I edited my original post to take out the 50/50 because that is not what I meant. I don't know anything about genetics. I was trying to say that you can still get an oversized dog even if you breed an oversized to an undersized, you most likely will still get small dogs or large dogs. You breed for what you want, if your dog has a soft topline, you aren't going to breed to a dog that has a roachy topline, you would breed to one that has a solid topline...

I still think it's wrong to be breeding dogs with a disqualifying fault. Especially when it would be easy to avoid it.
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  #30  
Old 05-09-2011, 03:25 PM
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Why is it wrong? (in the case of DQ being strictly cosmetic) Isn't the goal the betterment of the breed? And it only helps them avoid the thorns if you have low thorns. One of my best friends is an avid hunter. I can tell you for sure that a slightly higher dog isn't going to be a detriment. And after all isn't a beagle supposed to be a hunting dog? The height thing is a range imposed by kennel clubs.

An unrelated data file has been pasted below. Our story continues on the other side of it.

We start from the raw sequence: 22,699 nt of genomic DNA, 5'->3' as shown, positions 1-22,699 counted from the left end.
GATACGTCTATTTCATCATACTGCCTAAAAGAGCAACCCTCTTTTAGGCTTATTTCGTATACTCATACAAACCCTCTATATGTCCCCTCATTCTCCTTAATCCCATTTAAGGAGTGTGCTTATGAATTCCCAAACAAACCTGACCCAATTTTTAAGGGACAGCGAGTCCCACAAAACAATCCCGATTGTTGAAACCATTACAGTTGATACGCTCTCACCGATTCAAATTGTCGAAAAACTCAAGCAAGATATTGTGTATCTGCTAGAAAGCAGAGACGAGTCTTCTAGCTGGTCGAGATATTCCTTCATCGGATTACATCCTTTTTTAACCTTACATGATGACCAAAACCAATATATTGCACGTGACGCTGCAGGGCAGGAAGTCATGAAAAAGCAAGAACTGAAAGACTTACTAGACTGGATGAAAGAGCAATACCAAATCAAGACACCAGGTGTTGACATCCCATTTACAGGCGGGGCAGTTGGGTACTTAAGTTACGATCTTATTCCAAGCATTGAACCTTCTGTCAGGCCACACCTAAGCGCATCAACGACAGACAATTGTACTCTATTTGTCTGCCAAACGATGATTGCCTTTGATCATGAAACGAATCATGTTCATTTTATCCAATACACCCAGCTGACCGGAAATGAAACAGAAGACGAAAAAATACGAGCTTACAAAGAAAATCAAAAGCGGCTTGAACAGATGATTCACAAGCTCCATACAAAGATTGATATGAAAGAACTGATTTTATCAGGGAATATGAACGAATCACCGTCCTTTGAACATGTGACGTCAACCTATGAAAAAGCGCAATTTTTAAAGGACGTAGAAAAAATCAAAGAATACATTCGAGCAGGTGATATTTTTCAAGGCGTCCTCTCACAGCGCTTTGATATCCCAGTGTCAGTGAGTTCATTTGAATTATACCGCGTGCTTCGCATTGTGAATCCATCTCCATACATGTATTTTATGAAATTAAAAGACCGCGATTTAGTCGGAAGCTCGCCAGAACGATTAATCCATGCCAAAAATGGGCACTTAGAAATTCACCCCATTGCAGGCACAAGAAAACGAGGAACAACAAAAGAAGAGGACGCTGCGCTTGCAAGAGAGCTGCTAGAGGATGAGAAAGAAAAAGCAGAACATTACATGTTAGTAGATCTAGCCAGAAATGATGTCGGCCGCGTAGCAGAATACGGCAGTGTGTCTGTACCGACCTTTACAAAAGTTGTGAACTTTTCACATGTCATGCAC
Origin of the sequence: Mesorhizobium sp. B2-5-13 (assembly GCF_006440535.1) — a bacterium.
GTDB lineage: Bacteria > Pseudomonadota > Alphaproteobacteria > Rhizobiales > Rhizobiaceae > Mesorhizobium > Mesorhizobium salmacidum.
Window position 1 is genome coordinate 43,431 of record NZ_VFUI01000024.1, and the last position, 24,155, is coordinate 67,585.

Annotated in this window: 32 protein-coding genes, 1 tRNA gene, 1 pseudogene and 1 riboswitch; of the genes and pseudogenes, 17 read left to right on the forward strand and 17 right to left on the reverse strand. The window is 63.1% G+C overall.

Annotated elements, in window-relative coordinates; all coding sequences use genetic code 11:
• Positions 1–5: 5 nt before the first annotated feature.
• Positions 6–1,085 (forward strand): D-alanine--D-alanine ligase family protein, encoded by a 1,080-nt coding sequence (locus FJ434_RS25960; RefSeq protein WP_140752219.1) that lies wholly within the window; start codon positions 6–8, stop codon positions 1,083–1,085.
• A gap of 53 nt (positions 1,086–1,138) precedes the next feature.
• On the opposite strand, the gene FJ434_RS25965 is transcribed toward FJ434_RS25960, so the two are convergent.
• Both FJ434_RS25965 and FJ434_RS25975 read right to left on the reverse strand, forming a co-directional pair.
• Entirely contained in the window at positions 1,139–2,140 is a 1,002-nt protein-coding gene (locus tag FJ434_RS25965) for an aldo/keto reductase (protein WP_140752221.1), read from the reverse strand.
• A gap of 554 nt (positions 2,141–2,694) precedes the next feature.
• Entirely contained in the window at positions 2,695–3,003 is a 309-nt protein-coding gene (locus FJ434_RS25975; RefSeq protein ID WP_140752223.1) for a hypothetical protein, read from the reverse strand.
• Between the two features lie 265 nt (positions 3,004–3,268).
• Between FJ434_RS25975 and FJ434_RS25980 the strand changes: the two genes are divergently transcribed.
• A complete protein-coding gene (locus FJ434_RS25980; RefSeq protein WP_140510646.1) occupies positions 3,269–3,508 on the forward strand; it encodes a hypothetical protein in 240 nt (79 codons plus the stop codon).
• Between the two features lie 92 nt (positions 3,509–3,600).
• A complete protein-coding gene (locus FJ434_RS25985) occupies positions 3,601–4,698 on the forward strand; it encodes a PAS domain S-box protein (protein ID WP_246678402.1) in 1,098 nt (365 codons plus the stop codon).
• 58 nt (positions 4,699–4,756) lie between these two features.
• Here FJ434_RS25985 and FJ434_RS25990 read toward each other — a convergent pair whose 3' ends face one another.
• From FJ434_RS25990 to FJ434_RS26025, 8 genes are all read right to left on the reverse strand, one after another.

This is the reason the PRT is not the same size as the JRT. No kennel club will accept 10-15 inches as a height range in a small dog (I got this directly from kennel club officials) So the PRT had to make less than 12 inches a DQ. Not because its good for the breed, not because it aids in health or temperament. And it directly impairs the working ability of the breed. So are you saying a stunning but slightly smaller dog should not be bred, simply to match what is written on paper?

In the scheme of things I would rather see dogs who are cosmetically less perfect when compared to the paper ideal but are better examples of the breed.